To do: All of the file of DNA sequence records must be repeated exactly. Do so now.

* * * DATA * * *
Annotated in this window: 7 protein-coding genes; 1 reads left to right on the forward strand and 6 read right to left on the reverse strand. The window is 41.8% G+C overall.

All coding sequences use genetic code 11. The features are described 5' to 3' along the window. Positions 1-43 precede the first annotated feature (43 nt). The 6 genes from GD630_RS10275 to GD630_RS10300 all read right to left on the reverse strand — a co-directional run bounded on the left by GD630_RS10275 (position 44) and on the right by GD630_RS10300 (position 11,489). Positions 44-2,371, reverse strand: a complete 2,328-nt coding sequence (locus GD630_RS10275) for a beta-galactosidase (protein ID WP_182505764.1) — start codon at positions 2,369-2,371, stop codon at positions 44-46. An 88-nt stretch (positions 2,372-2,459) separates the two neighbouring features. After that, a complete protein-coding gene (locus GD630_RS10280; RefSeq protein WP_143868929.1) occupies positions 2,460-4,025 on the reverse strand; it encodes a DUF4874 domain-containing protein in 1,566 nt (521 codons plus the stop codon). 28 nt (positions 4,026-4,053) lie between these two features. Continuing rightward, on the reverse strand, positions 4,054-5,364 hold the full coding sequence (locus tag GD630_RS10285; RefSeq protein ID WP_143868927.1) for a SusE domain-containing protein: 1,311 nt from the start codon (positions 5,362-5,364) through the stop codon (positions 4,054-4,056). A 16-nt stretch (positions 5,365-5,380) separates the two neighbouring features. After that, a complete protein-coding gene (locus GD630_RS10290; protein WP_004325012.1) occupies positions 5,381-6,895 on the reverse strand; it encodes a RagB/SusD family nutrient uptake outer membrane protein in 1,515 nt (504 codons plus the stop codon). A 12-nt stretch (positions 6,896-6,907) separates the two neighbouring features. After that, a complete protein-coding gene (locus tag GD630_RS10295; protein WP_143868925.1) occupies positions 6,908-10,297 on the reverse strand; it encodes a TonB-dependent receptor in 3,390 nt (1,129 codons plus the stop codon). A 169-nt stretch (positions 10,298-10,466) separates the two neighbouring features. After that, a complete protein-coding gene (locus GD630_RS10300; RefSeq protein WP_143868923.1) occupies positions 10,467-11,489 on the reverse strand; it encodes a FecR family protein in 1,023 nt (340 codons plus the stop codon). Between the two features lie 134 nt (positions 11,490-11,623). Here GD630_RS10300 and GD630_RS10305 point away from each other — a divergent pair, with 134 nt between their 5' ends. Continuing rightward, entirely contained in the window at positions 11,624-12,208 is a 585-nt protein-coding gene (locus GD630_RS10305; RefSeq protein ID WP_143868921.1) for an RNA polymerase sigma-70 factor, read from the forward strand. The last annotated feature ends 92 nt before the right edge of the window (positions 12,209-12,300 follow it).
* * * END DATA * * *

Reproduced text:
Annotated in this window: 7 protein-coding genes; 1 reads left to right on the forward strand and 6 read right to left on the reverse strand. The window is 41.8% G+C overall.

All coding sequences use genetic code 11. The features are described 5' to 3' along the window. Positions 1-43 precede the first annotated feature (43 nt). The 6 genes from GD630_RS10275 to GD630_RS10300 all read right to left on the reverse strand — a co-directional run bounded on the left by GD630_RS10275 (position 44) and on the right by GD630_RS10300 (position 11,489). Positions 44-2,371, reverse strand: a complete 2,328-nt coding sequence (locus GD630_RS10275) for a beta-galactosidase (protein ID WP_182505764.1) — start codon at positions 2,369-2,371, stop codon at positions 44-46. An 88-nt stretch (positions 2,372-2,459) separates the two neighbouring features. After that, a complete protein-coding gene (locus GD630_RS10280; RefSeq protein WP_143868929.1) occupies positions 2,460-4,025 on the reverse strand; it encodes a DUF4874 domain-containing protein in 1,566 nt (521 codons plus the stop codon). 28 nt (positions 4,026-4,053) lie between these two features. Continuing rightward, on the reverse strand, positions 4,054-5,364 hold the full coding sequence (locus tag GD630_RS10285; RefSeq protein ID WP_143868927.1) for a SusE domain-containing protein: 1,311 nt from the start codon (positions 5,362-5,364) through the stop codon (positions 4,054-4,056). A 16-nt stretch (positions 5,365-5,380) separates the two neighbouring features. After that, a complete protein-coding gene (locus GD630_RS10290; protein WP_004325012.1) occupies positions 5,381-6,895 on the reverse strand; it encodes a RagB/SusD family nutrient uptake outer membrane protein in 1,515 nt (504 codons plus the stop codon). A 12-nt stretch (positions 6,896-6,907) separates the two neighbouring features. After that, a complete protein-coding gene (locus tag GD630_RS10295; protein WP_143868925.1) occupies positions 6,908-10,297 on the reverse strand; it encodes a TonB-dependent receptor in 3,390 nt (1,129 codons plus the stop codon). A 169-nt stretch (positions 10,298-10,466) separates the two neighbouring features. After that, a complete protein-coding gene (locus GD630_RS10300; RefSeq protein WP_143868923.1) occupies positions 10,467-11,489 on the reverse strand; it encodes a FecR family protein in 1,023 nt (340 codons plus the stop codon). Between the two features lie 134 nt (positions 11,490-11,623). Here GD630_RS10300 and GD630_RS10305 point away from each other — a divergent pair, with 134 nt between their 5' ends. Continuing rightward, entirely contained in the window at positions 11,624-12,208 is a 585-nt protein-coding gene (locus GD630_RS10305; RefSeq protein ID WP_143868921.1) for an RNA polymerase sigma-70 factor, read from the forward strand. The last annotated feature ends 92 nt before the right edge of the window (positions 12,209-12,300 follow it).